Solo Build It! Case Studies

Red Breasted House Finch And His Mate

by Michelle Adkins
(Shinnston, WV)

Male and Female House Finches

Male and Female House Finches

Our Sunday evening stroll through the park revealed surprising bird picture opportunity. I was enjoying my new camera taking pictures of the family on our evening stroll.

Then I noticed two birds on a wire. They appeared at first to be kissing. Their markings revealed it to be a male and a female.

The male was looking away when I aimed my camera in their direction. But just as I clicked the shutter he turned as if to show his best side.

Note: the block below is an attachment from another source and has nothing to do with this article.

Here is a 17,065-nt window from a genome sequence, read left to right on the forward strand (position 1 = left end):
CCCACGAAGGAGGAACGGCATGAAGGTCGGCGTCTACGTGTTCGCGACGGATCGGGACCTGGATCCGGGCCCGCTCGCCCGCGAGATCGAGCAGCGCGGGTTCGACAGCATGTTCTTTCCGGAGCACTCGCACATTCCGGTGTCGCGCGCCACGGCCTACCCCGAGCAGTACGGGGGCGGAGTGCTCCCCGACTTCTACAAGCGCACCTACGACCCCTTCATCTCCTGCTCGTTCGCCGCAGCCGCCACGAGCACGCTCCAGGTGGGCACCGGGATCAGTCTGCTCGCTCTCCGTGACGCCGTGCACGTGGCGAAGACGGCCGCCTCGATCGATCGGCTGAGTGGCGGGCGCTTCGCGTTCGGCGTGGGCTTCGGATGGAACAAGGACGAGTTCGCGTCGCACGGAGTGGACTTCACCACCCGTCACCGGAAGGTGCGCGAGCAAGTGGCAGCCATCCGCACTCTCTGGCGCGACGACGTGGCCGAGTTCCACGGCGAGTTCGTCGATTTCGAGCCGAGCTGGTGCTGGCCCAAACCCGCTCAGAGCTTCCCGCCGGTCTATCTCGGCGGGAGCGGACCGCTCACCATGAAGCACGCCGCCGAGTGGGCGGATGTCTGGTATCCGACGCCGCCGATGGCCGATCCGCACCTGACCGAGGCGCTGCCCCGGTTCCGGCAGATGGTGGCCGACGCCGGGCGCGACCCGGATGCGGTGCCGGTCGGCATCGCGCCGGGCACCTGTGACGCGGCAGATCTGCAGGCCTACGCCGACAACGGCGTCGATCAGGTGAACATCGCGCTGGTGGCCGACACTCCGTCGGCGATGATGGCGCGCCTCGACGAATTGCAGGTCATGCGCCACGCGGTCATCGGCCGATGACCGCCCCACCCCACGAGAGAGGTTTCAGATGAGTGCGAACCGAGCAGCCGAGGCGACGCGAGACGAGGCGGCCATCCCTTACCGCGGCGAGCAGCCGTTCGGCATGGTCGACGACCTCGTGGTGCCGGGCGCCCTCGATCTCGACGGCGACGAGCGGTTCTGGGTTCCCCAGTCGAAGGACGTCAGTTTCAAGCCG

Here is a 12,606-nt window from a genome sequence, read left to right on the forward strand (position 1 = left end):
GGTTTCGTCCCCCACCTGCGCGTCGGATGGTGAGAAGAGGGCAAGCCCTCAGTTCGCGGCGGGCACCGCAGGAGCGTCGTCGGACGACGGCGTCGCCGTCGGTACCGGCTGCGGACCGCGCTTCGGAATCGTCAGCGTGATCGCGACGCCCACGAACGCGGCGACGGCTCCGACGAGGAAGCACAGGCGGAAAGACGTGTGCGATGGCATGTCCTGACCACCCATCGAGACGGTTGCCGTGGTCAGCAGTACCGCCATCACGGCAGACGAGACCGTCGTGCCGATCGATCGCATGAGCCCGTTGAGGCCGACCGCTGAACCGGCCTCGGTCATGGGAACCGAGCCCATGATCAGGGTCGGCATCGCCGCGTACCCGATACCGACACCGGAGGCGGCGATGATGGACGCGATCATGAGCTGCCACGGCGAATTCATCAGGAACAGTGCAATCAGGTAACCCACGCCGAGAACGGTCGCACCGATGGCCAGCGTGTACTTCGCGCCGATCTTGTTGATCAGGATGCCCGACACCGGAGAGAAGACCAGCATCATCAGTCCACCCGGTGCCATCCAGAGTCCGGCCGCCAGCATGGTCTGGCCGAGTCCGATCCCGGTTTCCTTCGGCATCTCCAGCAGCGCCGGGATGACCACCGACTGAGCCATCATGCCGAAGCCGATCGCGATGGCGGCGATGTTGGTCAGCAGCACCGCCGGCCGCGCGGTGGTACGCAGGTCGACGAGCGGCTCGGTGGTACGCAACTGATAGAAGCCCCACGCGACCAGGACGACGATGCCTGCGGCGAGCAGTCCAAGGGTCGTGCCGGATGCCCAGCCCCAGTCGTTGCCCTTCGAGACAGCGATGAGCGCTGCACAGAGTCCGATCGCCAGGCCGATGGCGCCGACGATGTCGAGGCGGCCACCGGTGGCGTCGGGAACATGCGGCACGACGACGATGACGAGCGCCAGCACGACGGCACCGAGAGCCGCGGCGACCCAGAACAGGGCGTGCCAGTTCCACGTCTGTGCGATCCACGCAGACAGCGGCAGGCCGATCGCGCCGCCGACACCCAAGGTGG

A little research revealed these birds to be members of the House Finch family. At first I thought they were wrens because their shape is similar.

But according to pictures and information at The Cornell Lab of Ornethology, these birds are recent introductions from western into North America and Hawaii.

You can recognize the male by his shining red head and their long twittering song. Word has it they like bird feeders.

They are noted for making frequent visits to city parks, neighborhood back yards and forest edges among other places.

I took this bird picture with a Fugifilm, finepix s8630, 36 x zoom, 16m pixels camera.

I had a blast trying out my new camera and enjoyed capturing this couple on a wire.


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Jun 23, 2015
Good post
by: Raphael Zboncak II

Hello! Your site is awesome!
May I share your article on my site and link at you as an author?

Thanks for answering!

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